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For Good?

Los Angeles

This exhibition is ultimately an inquiry as to how one attempts to understand the vastness of the Filipino diaspora.


Recent Acquisitions: Jeffry Mitchell

Frye Art Museum 704 Terry Avenue, Seattle, WA

Describing himself as a “gay folk artist,” Jeffry Mitchell (b. 1958, Seattle; lives and works in Olympia, Washington) rejects the irony and elitism often associated with the art world.


Lauren Halsey

Seattle Art Museum 1300 1st Ave, Seattle, WA

Highly attuned to growing gentrification in her neighborhood of South Central Los Angeles, Lauren Halsey, who studied architecture and art, celebrates Black culture, making space for representations of the people and places around her as a method of creative resistance.


Jamal Cyrus: The End of My Beginning

Institute of Contemporary Art, Los Angeles 1717 E 7th St, Los Angeles, CA

Jamal Cyrus: The End of My Beginning is the first museum survey of Houston-based multidisciplinary artist Jamal…


Sara Cwynar: Apple Red/Grass Green/Sky Blue

Institute of Contemporary Art, Los Angeles 1717 E 7th St, Los Angeles, CA

Cwynar uses photographic and digital images to expose the failure of their visual trickery over time and their waning power and influence on the public, contending with how power dynamics are embedded in everyday images.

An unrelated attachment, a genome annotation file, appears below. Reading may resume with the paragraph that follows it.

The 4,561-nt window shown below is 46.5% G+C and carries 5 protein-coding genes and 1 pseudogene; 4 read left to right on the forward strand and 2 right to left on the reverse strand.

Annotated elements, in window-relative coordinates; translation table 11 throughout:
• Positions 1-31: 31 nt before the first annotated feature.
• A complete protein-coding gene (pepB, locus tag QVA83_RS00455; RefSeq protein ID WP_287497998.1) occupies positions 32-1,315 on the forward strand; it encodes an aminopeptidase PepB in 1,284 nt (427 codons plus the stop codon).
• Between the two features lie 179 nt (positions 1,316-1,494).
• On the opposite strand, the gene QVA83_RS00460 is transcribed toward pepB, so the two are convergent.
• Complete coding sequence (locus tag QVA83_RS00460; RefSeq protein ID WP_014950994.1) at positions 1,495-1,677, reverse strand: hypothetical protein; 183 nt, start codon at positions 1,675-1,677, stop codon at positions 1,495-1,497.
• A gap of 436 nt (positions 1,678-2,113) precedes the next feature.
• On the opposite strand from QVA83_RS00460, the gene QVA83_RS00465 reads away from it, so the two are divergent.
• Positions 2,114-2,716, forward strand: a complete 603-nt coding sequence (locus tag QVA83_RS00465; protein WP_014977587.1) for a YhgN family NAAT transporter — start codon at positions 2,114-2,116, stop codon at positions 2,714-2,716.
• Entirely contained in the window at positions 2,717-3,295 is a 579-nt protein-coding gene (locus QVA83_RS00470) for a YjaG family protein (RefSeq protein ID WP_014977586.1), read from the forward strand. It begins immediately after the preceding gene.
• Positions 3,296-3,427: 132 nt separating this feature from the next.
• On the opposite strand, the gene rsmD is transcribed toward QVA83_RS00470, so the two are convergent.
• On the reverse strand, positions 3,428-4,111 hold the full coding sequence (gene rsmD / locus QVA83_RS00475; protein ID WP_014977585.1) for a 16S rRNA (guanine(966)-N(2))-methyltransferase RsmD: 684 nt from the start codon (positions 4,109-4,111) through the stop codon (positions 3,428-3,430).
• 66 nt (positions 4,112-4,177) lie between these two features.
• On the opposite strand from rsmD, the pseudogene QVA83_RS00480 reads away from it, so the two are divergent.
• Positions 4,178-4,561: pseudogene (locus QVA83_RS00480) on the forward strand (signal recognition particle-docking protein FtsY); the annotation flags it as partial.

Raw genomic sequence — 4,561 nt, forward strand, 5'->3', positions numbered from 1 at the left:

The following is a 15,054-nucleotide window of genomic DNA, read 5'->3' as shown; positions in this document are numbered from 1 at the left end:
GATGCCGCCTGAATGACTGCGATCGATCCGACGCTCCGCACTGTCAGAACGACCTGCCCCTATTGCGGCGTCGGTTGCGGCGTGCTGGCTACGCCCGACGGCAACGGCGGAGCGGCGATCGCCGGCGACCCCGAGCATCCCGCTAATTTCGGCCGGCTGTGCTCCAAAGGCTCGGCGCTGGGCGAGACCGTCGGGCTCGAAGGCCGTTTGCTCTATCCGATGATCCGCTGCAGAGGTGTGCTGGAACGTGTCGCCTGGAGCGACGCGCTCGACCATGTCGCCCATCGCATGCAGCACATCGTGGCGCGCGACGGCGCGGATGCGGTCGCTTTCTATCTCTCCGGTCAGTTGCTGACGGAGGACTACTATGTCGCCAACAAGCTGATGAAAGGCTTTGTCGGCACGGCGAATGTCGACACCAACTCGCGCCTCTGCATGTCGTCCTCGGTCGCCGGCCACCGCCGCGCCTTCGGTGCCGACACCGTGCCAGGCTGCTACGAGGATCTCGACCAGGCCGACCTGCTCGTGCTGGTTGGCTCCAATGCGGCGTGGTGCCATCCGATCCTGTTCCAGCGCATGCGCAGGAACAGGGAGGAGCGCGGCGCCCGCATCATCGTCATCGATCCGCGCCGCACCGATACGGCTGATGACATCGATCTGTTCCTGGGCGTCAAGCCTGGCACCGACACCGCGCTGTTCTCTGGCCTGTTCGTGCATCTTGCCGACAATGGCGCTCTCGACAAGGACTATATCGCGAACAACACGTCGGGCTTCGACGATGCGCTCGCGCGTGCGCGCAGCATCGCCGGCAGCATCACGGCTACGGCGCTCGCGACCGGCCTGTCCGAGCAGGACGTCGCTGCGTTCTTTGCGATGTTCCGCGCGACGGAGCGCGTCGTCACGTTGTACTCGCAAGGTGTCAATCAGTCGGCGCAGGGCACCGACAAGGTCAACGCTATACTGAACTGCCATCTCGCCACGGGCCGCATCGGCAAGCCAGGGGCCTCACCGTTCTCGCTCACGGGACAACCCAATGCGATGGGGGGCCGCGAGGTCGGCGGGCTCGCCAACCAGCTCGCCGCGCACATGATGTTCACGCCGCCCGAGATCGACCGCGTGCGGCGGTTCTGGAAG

Christina Quarles

Frye Art Museum 704 Terry Avenue, Seattle, WA

Using Adobe Illustrator to generate aspects of her compositions, Quarles introduces digitally rendered patterns and markings that destabilize the sense of space in her paintings.


Christine Miller: Syrup on Watermelon

Portland Art Museum 1219 SW Park Avenue, Porland, OR

Syrup on Watermelon visually points to layers of marginalization of African American people. Taking the painful associations connected to innocuous objects like watermelons tainted through America’s racist history and furthering the abject consumption of syrup through the Aunt Jemima character, Miller points to our culture’s deeply subtle but indoctrinated identity ingrained with race, commodity, and commerce. 


Studio Tutto: Seed Spires

Theodore Payne Gallery 10459 Tuxford Street, Sun Valley, CA

The work layers abstracted imagery of LA’s urban hardscapes and lifeless landscaping with textured and diverse native habitats.


Donna Huanca: MAGMA SLIT

Henry Art Gallery 15th Ave NE &, NE 41st St, Seattle, WA

Huanca’s installations encompass painting, sculpture, and live performance, and are characteristically created for, and integrated with, the specific architectural spaces in which they are presented.


ektor garcia: matéria prima

Henry Art Gallery 15th Ave NE &, NE 41st St, Seattle, WA

Pieces are often reconfigured; textiles are made and unmade—undoing the knots as important as reknotting, reweaving to generate new points of connection and relation.


Wendy Red Star: American Progress

Anderson Collection at Stanford University